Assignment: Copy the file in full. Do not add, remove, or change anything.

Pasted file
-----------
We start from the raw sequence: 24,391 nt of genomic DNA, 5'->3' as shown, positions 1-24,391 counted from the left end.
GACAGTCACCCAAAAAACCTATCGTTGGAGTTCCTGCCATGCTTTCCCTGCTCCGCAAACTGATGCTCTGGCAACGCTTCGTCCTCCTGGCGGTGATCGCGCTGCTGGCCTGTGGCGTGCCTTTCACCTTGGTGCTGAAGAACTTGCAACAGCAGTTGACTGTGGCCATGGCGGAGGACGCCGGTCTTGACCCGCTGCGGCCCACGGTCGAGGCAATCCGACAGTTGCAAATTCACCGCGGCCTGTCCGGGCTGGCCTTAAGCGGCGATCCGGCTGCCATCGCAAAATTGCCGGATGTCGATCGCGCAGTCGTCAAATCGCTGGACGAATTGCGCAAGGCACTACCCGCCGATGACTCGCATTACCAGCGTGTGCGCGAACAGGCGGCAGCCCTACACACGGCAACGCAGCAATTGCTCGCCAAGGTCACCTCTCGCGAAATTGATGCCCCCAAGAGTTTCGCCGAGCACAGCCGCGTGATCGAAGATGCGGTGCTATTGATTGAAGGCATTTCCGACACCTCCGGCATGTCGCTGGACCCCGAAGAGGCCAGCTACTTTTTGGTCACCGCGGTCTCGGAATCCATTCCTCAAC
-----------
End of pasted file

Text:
We start from the raw sequence: 24,391 nt of genomic DNA, 5'->3' as shown, positions 1-24,391 counted from the left end.
GACAGTCACCCAAAAAACCTATCGTTGGAGTTCCTGCCATGCTTTCCCTGCTCCGCAAACTGATGCTCTGGCAACGCTTCGTCCTCCTGGCGGTGATCGCGCTGCTGGCCTGTGGCGTGCCTTTCACCTTGGTGCTGAAGAACTTGCAACAGCAGTTGACTGTGGCCATGGCGGAGGACGCCGGTCTTGACCCGCTGCGGCCCACGGTCGAGGCAATCCGACAGTTGCAAATTCACCGCGGCCTGTCCGGGCTGGCCTTAAGCGGCGATCCGGCTGCCATCGCAAAATTGCCGGATGTCGATCGCGCAGTCGTCAAATCGCTGGACGAATTGCGCAAGGCACTACCCGCCGATGACTCGCATTACCAGCGTGTGCGCGAACAGGCGGCAGCCCTACACACGGCAACGCAGCAATTGCTCGCCAAGGTCACCTCTCGCGAAATTGATGCCCCCAAGAGTTTCGCCGAGCACAGCCGCGTGATCGAAGATGCGGTGCTATTGATTGAAGGCATTTCCGACACCTCCGGCATGTCGCTGGACCCCGAAGAGGCCAGCTACTTTTTGGTCACCGCGGTCTCGGAATCCATTCCTCAAC